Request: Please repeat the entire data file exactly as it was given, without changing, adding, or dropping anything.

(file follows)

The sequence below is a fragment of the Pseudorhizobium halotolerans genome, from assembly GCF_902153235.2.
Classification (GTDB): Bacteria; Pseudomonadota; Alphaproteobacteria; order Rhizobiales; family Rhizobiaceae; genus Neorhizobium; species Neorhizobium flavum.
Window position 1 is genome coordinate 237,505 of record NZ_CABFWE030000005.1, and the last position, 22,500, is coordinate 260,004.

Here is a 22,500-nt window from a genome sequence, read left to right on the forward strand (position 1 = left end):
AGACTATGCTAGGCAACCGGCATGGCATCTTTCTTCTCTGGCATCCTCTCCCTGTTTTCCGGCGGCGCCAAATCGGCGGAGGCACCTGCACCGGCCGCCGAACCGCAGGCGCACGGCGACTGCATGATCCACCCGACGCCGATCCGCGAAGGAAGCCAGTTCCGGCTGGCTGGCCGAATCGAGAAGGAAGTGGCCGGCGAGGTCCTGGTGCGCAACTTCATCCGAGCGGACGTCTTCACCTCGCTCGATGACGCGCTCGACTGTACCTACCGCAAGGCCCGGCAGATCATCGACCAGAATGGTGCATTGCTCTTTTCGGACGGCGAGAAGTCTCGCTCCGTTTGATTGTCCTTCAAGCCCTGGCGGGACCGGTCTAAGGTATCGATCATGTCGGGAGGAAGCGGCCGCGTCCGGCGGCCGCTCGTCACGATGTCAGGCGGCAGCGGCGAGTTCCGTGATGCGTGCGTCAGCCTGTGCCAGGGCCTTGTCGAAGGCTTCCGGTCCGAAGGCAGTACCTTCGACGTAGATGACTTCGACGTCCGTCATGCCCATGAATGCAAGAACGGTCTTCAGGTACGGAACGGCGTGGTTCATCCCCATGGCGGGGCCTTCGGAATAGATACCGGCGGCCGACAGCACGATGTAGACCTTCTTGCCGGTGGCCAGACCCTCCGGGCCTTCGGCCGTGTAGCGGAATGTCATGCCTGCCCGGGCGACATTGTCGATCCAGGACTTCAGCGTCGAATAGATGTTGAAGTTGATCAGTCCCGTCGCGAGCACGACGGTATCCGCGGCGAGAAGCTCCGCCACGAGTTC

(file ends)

The sequence below is a fragment of the Pseudorhizobium halotolerans genome, from assembly GCF_902153235.2.
Classification (GTDB): Bacteria; Pseudomonadota; Alphaproteobacteria; order Rhizobiales; family Rhizobiaceae; genus Neorhizobium; species Neorhizobium flavum.
Window position 1 is genome coordinate 237,505 of record NZ_CABFWE030000005.1, and the last position, 22,500, is coordinate 260,004.

Here is a 22,500-nt window from a genome sequence, read left to right on the forward strand (position 1 = left end):
AGACTATGCTAGGCAACCGGCATGGCATCTTTCTTCTCTGGCATCCTCTCCCTGTTTTCCGGCGGCGCCAAATCGGCGGAGGCACCTGCACCGGCCGCCGAACCGCAGGCGCACGGCGACTGCATGATCCACCCGACGCCGATCCGCGAAGGAAGCCAGTTCCGGCTGGCTGGCCGAATCGAGAAGGAAGTGGCCGGCGAGGTCCTGGTGCGCAACTTCATCCGAGCGGACGTCTTCACCTCGCTCGATGACGCGCTCGACTGTACCTACCGCAAGGCCCGGCAGATCATCGACCAGAATGGTGCATTGCTCTTTTCGGACGGCGAGAAGTCTCGCTCCGTTTGATTGTCCTTCAAGCCCTGGCGGGACCGGTCTAAGGTATCGATCATGTCGGGAGGAAGCGGCCGCGTCCGGCGGCCGCTCGTCACGATGTCAGGCGGCAGCGGCGAGTTCCGTGATGCGTGCGTCAGCCTGTGCCAGGGCCTTGTCGAAGGCTTCCGGTCCGAAGGCAGTACCTTCGACGTAGATGACTTCGACGTCCGTCATGCCCATGAATGCAAGAACGGTCTTCAGGTACGGAACGGCGTGGTTCATCCCCATGGCGGGGCCTTCGGAATAGATACCGGCGGCCGACAGCACGATGTAGACCTTCTTGCCGGTGGCCAGACCCTCCGGGCCTTCGGCCGTGTAGCGGAATGTCATGCCTGCCCGGGCGACATTGTCGATCCAGGACTTCAGCGTCGAATAGATGTTGAAGTTGATCAGTCCCGTCGCGAGCACGACGGTATCCGCGGCGAGAAGCTCCGCCACGAGTTC